Harry B. Miller: I was not the first editor on Children of Dune. I interviewed with Greg Yaitanes and he hired someone else. And I was fine with that because I didn’t have a relationship with him. And after a week, I got a call from Prague, from Greg, saying, ‘Are you still available?’ It was not working out with the original editor that was hired. They had set up rooms in Burbank. The good news was I knew everybody else except the director and the DP, so it was very easy to step in and feel very comfortable about starting that. Fortunately, the production flew me to Prague fairly early in the production and I got to sit with Greg and show him some edited sequences. We were just there for a couple of days. I got a better sense of how Greg approached things.

Alec Newman: It was my first dad role! I wasn’t near old enough to be anyone’s dad. At least that’s what I insist. To play through the preacher stuff was really cool. I remember coming up with that voice for the preacher.

There was something about his voice sounding like sand, it was from out of Arrakis. I don’t know if I’d have the guts to do that now. Or the throat.

Greg Yaitanes: What I really connected to was the story of family and that’s really what I went into the pitch meeting with. I came from a big Greek family and I understood these complicated family dynamics. It was The Godfather in Space, really.

Harry B. Miller: The second one was even more enjoyable. Lots of people have read Dune and for lots of people that’s where they stop, so the succeeding novels are not that well-known. I don’t understand Frank Herbert’s writing. When everybody started turning into worms, he totally lost me.

Greg Yaitanes: I shot 100 consecutive days. I directed my second unit on the weekend. I never wasn’t filming. I got out to see Prague for half a day the last week I was there.

Harry B. Miller: I think Children of Dune is some of the best work I’ve ever done. I got inspired to do this sequence with Duncan Idaho being mesmerized by the dwarf in the bedroom. And it’s one of [the] best scenes I’ve ever worked on. I’m very proud of it.

Leto II Atreides (James McAvoy) and Ghanima Atreides (Jessica Brooks). Leto is wearing a white shirt tucked into black leather pants and Ghanima is wearing a loose fitting dark dress.
Leto II Atreides (James McAvoy) and Ghanima Atreides (Jessica Brooks) in Frank Herbert’s Children of Dune. McAvoy told IndieWire that Farscape’s Claudia Black gave him advice on science fiction at the premiere, saying “The thing with this shit, i.e. science fiction, is that you have to believe it more than you believe good writing.” | Syfy, 2003.

The Legacy of Frank Herbert’s Children of Dune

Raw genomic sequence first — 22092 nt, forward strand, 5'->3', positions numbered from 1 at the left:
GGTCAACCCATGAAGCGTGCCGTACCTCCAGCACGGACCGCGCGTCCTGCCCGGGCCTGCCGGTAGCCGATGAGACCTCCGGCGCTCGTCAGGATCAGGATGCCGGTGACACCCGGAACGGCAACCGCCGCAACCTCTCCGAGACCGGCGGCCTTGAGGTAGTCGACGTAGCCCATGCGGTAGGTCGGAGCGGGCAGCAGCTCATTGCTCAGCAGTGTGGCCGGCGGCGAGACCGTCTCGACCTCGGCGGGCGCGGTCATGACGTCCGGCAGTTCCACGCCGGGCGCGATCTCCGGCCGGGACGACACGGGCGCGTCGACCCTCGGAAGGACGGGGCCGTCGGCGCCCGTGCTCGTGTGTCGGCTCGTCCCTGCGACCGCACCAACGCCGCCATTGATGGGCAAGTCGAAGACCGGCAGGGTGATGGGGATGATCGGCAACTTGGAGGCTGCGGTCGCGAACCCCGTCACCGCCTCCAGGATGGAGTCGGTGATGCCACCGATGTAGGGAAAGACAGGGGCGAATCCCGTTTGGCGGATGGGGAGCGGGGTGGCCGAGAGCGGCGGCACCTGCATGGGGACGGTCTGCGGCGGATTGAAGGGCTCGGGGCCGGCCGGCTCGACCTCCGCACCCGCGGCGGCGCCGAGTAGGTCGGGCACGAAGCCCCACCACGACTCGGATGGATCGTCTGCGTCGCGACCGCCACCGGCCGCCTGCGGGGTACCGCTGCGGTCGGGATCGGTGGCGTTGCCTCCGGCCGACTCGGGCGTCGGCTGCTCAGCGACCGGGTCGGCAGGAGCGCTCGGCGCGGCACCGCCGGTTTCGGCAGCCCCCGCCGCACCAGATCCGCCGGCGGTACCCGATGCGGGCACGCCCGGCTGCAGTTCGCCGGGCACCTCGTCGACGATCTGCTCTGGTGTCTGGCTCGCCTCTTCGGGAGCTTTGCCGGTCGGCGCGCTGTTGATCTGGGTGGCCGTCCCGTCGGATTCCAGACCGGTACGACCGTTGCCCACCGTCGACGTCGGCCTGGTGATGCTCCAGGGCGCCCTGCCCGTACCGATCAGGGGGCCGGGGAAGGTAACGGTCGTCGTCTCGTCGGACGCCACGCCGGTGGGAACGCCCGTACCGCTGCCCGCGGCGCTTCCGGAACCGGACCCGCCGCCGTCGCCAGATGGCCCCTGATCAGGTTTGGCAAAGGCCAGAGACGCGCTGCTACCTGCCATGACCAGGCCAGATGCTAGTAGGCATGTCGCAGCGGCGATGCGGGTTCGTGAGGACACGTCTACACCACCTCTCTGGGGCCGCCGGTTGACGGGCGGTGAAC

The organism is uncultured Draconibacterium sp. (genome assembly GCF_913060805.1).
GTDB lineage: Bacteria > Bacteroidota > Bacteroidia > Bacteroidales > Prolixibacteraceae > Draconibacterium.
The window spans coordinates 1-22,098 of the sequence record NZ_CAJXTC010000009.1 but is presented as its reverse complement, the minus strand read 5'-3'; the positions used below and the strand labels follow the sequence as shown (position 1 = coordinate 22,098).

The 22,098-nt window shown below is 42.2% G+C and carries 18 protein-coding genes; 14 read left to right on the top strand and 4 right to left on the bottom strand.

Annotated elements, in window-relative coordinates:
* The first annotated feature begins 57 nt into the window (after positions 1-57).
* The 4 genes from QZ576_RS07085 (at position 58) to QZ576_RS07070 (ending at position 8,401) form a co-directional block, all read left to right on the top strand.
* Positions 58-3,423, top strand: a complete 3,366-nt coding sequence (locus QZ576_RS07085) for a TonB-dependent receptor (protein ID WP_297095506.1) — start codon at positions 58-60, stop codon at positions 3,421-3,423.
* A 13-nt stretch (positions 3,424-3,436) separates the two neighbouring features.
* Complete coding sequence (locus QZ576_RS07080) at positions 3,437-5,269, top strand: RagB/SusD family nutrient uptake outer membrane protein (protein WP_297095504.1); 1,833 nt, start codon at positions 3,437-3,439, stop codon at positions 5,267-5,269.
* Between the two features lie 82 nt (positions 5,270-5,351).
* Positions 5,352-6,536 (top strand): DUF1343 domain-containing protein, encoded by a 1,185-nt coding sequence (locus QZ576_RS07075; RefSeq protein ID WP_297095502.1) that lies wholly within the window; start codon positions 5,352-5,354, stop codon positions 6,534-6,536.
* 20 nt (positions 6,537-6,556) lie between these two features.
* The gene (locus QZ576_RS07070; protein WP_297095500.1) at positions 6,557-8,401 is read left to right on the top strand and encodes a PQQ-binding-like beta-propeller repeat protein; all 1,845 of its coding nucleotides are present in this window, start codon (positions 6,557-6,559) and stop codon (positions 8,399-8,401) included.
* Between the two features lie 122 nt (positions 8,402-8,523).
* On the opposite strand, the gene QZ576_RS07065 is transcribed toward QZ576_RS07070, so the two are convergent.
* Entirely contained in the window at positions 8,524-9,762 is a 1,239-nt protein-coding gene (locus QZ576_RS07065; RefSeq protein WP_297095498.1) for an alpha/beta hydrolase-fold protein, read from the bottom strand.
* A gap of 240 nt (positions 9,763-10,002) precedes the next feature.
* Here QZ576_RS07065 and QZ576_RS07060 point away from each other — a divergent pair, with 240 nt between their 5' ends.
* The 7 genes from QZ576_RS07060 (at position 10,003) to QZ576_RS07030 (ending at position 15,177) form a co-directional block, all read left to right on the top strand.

Broadcast on March 16th, 2003, the second miniseries also won the Emmy for visual effects and was a huge hit for the channel. It helped launch a lot of careers, while the entire Dune TV project has had a lasting impact.

Julie Cox: We did quite a lot of sci-fi conventions in America.

Alec Newman: I ended up staying in America. I lived there for three years. I had a wonderful time – did some Star Trek, some Angel, [and] some little indie movies. I had that moment. I did the pilot for Dark Shadows, which unfortunately didn’t go [to series].

Newman went on to play Malik in the Star Trek: Enterprise episodes ‘Borderland’ (S4, Ep4), ‘Cold Station 12’ (S5, Ep4), and ‘The Augments’ (S4, Ep6), and Drogyn in the Angel episodes ‘A Hole in the World’ (S5, Ep15) and ‘Power Play’ (S5, Ep21).

John Harrison: It was intimidating, but it was also such an unbelievably great opportunity at that point in my career.

Alec Newman: I got to play through everything there is of Paul Atreides. I’m the only person to have done that so far. Something I’ve done on planet Earth that I can say I’m the only one.

Julie Cox: It’s the only character I’ve done that had that much longevity. I’ll show it to my son, he’d love that. He’s just turned 13 and loves his sci-fi. See what he makes of all the worms.

Greg Yaitanes: It’s funny how much I’ve drawn on what I did on [Frank Herbert’s Children of Dune] to be prepared for [his latest project, Game of Thrones prequel House of the Dragon]. It was very much shot in that Thronesian, David Lean-type style.

Alec Newman: The further away in time it gets, the more I appreciate about it. To be asked to do that at that stage in my career, what a gift.

John Harrison: My only regret about all of it was we tried to talk them into doing a series following the success of the second one, which would have taken us through the rest of the books. A continuing series, like Westworld. We just couldn’t get over the hump. Couldn’t get them to try and do it.

Greg Yaitanes: I’ve always dreamed of going back to the Dune universe, so if they ever do open up and Denis [Villeneuve] doesn’t do them, I’d love to go back.

This article was first published on October 5th, 2021, on the original Companion website.

As a member of The Companion, you’re supporting original writing and podcasting, for sci-fi fans, by sci-fi fans, and totally free of advertising and clickbait.

The cost of your membership has allowed us to mentor new writers and allowed us to reflect the diversity of voices within fandom. None of this is possible without you. Thank you. 🙂